The Beginner’s Guide to Conversion Rate Optimization
12 Chapters, A Step-by-Step Guide
The Beginner’s Guide to Conversion Rate Optimization (CRO) is an in-depth tutorial designed to help you convert more passive website visitors into active users that engage with your content or purchase your products.
This guide will walk you through the basics of CRO—from why it matters in the first place to how you can go about building your own testing and optimization plan. You’ll find information that will help you improve the performance of your website, including: optimizing your landing pages and user experience, as well as the tools you’ll need to be successful.
First, a quick definition…
CRO is the method of using analytics and user feedback to improve the performance of your website. CRO can be used to improve any metric on your website that’s important to your business–often called key performance indicators (KPIs)–that you’re trying to improve, but it’s often associated with acquiring new customers, registrations, downloads, etc. Put another way, it increases the percentage of website visitors who experience the “aha moment” (or the must-have user experience) that turns passive browsers into valuable conversions.
At its most fundamental, CRO means figuring out what users are looking for when they arrive at your site and then giving that to them. CRO takes many different forms, based on the KPI you’re trying to improve. Sometimes this involves making your call-to-action more apparent or placing it on a traffic-heavy (but under-optimized) page. At other times this means removing or relocating unnecessarily complicated or time-consuming steps from your conversion funnel, as the added friction can prevent a conversion from ever happening.
It’s important to understand, however, that optimization is about getting more of the right kind of customers—not just blindly optimizing the conversion rate of a given page or campaign. It won’t do you any good if the people you’re acquiring are the wrong fit for your business. It’s important to keep the focus on optimizing to find more customers who will love your product and help you grow by spreading the word. Everything else is a waste of your time and resources.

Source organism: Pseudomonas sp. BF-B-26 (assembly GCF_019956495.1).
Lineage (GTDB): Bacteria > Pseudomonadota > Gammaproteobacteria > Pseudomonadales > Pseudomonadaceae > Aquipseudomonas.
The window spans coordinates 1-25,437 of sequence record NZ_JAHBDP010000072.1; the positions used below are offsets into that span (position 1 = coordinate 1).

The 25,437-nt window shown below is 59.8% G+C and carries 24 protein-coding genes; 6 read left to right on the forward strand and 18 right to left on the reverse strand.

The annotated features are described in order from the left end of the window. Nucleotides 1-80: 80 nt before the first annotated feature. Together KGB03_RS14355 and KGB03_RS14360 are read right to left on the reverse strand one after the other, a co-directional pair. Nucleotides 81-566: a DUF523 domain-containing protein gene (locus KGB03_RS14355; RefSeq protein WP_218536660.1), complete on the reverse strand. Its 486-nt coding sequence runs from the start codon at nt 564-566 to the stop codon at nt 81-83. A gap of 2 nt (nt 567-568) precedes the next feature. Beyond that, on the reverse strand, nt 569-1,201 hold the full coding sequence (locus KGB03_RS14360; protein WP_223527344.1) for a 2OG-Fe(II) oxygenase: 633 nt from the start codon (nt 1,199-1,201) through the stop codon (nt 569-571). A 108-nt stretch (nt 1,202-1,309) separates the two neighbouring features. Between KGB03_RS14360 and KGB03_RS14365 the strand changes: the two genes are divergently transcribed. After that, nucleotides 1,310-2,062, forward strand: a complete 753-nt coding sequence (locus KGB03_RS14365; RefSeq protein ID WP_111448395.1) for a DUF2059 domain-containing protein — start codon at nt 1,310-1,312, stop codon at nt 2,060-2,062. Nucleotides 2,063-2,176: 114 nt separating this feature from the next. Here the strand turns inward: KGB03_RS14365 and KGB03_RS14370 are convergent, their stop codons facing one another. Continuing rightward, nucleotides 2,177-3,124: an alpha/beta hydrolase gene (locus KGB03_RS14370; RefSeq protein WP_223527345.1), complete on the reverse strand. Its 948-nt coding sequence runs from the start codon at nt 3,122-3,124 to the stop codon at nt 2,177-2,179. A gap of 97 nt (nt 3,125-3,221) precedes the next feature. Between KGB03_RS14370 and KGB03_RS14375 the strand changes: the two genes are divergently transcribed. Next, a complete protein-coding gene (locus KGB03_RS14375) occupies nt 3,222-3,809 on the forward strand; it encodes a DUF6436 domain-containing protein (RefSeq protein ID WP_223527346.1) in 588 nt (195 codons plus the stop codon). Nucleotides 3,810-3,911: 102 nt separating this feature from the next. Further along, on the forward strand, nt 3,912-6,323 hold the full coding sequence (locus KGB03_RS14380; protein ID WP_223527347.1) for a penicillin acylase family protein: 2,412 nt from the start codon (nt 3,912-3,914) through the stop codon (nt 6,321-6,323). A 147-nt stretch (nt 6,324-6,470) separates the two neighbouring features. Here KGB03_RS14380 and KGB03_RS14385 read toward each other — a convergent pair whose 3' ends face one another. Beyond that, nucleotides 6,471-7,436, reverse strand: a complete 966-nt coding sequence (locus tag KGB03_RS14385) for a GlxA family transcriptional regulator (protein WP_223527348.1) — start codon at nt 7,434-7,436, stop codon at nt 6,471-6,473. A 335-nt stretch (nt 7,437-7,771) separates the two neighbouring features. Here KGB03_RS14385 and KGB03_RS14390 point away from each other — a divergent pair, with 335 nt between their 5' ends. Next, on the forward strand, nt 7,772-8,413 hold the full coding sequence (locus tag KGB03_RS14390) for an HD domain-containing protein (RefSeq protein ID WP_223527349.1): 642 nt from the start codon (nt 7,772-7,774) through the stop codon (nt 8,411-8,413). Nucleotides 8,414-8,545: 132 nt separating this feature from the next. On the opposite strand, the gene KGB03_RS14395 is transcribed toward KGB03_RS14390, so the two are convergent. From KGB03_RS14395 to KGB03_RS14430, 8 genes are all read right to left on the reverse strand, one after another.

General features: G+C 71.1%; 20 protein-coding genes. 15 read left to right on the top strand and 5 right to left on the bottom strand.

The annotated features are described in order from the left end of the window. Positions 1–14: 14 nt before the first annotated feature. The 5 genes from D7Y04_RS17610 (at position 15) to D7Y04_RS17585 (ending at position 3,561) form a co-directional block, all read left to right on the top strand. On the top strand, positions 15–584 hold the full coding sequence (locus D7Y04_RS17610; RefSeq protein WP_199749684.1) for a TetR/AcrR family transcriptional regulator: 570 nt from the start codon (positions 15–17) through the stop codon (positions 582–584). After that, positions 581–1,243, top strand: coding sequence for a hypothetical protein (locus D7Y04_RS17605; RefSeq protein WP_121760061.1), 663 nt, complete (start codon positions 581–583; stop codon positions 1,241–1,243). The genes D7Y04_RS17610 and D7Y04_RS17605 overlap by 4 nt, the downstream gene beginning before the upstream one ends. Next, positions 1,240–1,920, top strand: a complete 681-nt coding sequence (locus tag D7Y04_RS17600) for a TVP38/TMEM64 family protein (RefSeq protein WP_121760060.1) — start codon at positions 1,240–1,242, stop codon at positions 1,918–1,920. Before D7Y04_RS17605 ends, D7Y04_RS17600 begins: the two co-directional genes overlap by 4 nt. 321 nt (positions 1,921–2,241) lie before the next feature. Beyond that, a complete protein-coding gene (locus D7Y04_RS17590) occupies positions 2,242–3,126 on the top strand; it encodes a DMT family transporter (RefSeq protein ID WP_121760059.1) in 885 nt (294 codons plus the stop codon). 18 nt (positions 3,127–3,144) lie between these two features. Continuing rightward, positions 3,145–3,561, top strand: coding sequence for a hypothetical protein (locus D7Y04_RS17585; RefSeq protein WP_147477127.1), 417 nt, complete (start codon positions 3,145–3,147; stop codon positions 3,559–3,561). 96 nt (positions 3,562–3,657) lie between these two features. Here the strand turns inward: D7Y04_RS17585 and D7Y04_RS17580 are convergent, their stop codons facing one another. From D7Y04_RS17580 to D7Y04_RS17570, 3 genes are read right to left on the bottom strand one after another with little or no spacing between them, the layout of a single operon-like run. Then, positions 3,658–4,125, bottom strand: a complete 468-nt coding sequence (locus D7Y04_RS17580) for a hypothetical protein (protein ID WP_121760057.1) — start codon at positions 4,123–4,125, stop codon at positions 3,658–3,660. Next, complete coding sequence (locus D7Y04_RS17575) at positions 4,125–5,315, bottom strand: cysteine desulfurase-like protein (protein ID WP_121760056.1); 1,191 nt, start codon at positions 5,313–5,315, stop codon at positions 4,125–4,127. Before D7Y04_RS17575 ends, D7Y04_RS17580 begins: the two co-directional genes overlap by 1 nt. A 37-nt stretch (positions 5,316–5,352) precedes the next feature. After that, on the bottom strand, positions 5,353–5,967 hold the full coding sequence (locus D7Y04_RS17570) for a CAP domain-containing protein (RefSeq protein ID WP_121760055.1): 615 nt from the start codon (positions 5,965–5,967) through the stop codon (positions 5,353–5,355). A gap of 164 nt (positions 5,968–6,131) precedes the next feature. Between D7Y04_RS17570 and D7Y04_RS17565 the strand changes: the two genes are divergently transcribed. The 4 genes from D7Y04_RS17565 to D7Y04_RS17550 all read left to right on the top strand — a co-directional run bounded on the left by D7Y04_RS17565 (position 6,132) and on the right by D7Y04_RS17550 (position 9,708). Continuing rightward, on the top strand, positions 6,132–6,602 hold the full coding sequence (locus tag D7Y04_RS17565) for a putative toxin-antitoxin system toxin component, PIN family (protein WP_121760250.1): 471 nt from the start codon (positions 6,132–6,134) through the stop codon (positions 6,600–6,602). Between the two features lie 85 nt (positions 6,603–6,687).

You should care about CRO for a few reasons. First, you are most likely paying for traffic to your site in one way or another, and a high conversion rate means a better return on that investment (ROI). It’s also much more cost-effective to convert a higher percentage of the visitors you already have than to attract more visitors. In addition to improving your ROI, optimization helps to defend against the limited attention span of your average visitor by giving them what they want before they tire of looking for it and move on.
Why should you care?
CRO is important!
Actionable is the key word here. Collecting data for data’s sake is not the end goal of user surveys. Rather, it’s the ability to analyze the responses and find new areas of opportunity to improve the performance of your business that counts. Collection without action is a cardinal sin.
The next chapter is devoted exclusively to the importance of surveys, so we won’t delve too deeply into that here. Instead, let’s review the distinct types of online user surveys.
Chances are, if there’s an under-optimized page on your site, your landing page is it. Yet many users’ first impressions are based predominantly on this page.
If you’re looking for a basic explanation of which tool does what and how, you’ll find that here. If you want recommendations, you’ll find those as well. To say there is a tool for every job is an understatement.
How do you know which tests are improvements and which ones aren’t moving the needle? And more importantly, what will you do once you’ve called the winners and optimized your first set of tests?
Despite the depths of the Internet and the billions of pages offered, users are arriving at your website, and then without any explanation—they’re leaving. Why?
In this guide we’ve touched on the many Conversion Rate Optimization myths. In this chapter, however, we’re going to discuss them in a bit more detail.
We’ll use a lot of terms to describe conversions and the people that visit your online property. They are meant to provide an example in each instance, and are not meant to be definitive. For instance, if we say “improve the performance of your website” that could also be applied to improving the performance of your: website, landing page, web application, registration form, etc.
Likewise, when we talk about a visitor or user, we use them interchangeably (unless otherwise noted) to denote a person who is using your online property.
We’ve taken these liberties to improve the readability of the document and maintain flow. Please know that when the authors land on a word like users they routinely say in their head, “or visitors, or registered users, or…” Thank you for obliging us in this liberty.